Rebecca Johnson, a classroom teacher at Grant Elementary School in Santa Monica, replaces Chi Kim as principal of Point Dume Marine Science Elementary School.
By Knowles Adkisson / The Malibu Times
Rebecca Johnson, a classroom teacher at Grant Elementary School in Santa Monica for the last 15 years, this Thursday will officially take over as the fifth principal of Point Dume Marine Science Elementary School since it reopened in 1996. Johnson is replacing outgoing principal Chi Kim, who is leaving to take a position with the Bill and Melinda Gates Foundation after nine years of running the Point Dume school.
“The teachers, the staff and the parents have been extremely welcoming and friendly,” Johnson said in a phone interview Monday during her first full day on campus. “My goal is to continue the outstanding progress the school has made in recent years.”
Johnson has worked in education for 29 years, including 22 as a classroom teacher and literacy coach. It is her first time serving as a principal. As a professional trainer for the California Reading and Literature Project, Johnson helped teachers to implement reading materials and expand their teaching strategies, and trained newly credentialed teachers as a support provider and instructor for a state program called Beginning Teacher Support and Assessment (BTSA).
She has also organized and run afterschool academic intervention classes for students, and worked in special education from preschool to middle school as an instructional assistant. Johnson is also a graduate of Santa Monica High School.
Outgoing principal Kim came to the school in 2002 after three years as principal at an elementary school in the Bay area. During her tenure at Point Dume, the school made marked academic progress, being named in 2010 as a California Distinguished School.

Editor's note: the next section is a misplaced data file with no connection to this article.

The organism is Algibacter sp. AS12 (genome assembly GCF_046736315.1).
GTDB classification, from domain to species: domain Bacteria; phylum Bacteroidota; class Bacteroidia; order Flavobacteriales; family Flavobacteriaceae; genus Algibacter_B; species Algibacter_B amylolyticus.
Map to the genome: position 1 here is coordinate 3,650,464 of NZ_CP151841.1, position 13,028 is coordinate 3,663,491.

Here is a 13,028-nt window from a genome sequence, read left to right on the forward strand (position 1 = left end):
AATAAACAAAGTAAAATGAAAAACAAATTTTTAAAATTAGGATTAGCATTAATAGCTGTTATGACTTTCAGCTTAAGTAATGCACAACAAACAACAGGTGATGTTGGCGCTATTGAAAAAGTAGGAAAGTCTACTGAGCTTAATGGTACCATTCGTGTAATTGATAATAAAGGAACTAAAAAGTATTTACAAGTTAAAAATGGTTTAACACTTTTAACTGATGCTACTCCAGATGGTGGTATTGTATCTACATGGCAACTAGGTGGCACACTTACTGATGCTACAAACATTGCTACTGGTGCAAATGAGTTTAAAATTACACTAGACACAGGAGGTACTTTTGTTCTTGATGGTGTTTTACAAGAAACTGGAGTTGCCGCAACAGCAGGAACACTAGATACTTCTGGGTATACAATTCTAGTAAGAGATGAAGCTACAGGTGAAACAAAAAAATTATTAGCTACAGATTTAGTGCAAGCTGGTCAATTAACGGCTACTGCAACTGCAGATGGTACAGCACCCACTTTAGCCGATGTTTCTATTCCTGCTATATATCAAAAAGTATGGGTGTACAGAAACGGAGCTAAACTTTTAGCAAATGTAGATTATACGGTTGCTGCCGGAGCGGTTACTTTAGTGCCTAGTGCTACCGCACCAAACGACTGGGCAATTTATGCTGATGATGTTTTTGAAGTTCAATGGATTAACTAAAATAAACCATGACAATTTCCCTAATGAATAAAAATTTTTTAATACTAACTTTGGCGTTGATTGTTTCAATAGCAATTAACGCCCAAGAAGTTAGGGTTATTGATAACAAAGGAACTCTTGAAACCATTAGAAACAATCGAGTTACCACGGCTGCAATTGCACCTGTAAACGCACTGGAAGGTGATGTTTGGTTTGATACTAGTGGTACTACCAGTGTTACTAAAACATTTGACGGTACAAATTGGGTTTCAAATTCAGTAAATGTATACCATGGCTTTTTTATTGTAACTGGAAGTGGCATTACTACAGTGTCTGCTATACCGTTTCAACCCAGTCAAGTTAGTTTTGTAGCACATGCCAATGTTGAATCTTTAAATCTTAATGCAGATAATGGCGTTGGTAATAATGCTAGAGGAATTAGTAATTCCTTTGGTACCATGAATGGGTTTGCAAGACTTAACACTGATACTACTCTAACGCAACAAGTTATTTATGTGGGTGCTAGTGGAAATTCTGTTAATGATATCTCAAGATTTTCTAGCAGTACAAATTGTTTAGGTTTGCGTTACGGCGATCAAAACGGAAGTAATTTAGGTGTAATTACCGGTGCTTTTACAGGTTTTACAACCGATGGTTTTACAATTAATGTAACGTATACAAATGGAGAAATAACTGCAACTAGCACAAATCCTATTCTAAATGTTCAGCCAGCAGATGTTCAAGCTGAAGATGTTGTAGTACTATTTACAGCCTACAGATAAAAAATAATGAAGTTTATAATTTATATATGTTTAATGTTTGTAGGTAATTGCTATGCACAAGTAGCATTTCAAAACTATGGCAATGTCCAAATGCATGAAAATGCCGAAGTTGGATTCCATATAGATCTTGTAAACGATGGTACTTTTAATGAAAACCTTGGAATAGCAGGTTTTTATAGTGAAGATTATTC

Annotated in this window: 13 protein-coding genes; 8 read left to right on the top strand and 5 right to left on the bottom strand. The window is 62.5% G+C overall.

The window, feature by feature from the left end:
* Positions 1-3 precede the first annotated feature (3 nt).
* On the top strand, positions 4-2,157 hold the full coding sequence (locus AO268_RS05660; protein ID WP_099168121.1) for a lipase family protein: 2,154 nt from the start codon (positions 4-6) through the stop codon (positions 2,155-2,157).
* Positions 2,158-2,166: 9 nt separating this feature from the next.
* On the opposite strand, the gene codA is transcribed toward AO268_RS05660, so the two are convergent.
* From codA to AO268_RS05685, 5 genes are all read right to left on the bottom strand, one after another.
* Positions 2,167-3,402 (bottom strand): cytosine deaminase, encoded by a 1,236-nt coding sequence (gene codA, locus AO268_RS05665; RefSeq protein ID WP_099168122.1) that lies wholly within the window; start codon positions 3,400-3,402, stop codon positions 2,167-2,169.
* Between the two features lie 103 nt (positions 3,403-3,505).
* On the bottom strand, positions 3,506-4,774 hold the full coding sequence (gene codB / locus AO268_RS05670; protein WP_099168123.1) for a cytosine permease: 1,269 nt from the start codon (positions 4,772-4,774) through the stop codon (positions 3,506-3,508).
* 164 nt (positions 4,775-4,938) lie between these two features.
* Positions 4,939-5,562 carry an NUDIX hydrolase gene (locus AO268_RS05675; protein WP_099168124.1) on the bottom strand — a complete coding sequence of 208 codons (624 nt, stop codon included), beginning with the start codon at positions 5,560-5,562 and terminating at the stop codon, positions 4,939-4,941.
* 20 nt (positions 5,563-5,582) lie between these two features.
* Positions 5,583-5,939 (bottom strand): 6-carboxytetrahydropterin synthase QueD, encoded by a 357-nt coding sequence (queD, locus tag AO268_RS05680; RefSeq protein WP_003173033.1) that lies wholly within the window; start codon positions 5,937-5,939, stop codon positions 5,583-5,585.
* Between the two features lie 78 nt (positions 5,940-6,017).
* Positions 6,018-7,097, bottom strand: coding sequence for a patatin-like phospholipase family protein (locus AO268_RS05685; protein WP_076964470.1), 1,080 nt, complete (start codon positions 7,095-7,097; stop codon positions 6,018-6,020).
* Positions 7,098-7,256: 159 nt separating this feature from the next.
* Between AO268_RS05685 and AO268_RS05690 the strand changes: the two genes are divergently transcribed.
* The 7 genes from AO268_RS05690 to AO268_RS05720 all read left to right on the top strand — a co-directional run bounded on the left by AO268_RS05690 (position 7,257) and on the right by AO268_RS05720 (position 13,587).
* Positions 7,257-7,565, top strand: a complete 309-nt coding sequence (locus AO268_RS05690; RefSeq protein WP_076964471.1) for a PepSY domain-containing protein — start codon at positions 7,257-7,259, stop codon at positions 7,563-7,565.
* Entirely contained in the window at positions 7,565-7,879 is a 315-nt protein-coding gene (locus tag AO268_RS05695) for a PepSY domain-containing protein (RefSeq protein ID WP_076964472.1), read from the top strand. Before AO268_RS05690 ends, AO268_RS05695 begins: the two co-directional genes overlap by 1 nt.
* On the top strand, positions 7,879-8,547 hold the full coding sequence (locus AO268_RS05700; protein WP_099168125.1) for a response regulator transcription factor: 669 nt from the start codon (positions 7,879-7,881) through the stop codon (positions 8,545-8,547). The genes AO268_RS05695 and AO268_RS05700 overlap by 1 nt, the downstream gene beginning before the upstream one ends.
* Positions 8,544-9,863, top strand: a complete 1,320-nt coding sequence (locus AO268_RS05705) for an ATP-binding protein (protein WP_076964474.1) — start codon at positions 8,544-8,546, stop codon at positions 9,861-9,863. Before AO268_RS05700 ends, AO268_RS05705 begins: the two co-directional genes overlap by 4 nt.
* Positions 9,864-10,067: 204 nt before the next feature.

“Honestly, I wouldn’t ever have left [PDMSS],” Kim said last week.
But Kim said she could not pass up the chance to work for the Gates Foundation, which recruited her as an education program officer. The foundation works to provide health and education to impoverished people worldwide. Its United States program works specifically to improve public education.
“It’s sort of a once in a lifetime opportunity,” Kim said. “They really are trying to change the world and make it a better place.”
Another highlight of Kim’s tenure is the “Teaching Garden” program, which engages students in hands-on experience with organic gardening. Point Dume students have traveled to other schools to help build organic gardens. Kim co-founded the program, which has been adopted nationally by the American Heart Association, with Malibu resident and child nutrition activist Kelly Meyer.
In 2009, PDMSS added 33 solar panels at the school with the help of private donations, becoming the first public elementary school in Southern California to add to the local power grid.
Malibu Mayor Pro Tem Laura Rosenthal, a past president of the school’s Parent Teacher Association, said Kim’s arrival in 2002 ushered in a period of stability after the school went through three principals since reopening in 1996.
“She brought a consistency and a dedication, a creativity,” Rosenthal said. “She just brought so many new innovations, and it was her energy and her real love for everybody.”
Rosenthal lauded Kim’s efforts to expand the school’s green technology, recycling and healthy food programs.
“It’s the whole mentality of making sure things don’t get wasted,” Rosenthal said. “That people are conscious. I think being a marine science school and the kids always going down to the beach and to the tide pools ingrains a certain sensibility about our environment. She reinforced that on so many different levels.”
Still, Rosenthal expressed confidence the school could move on and continue to improve.
“[Kim has] done a tremendous job with that school, but we also have wonderful teachers and other staff there,” Rosenthal said. “So I think that the school’s going to be just fine, and I think that we all need to welcome Rebecca with open arms.”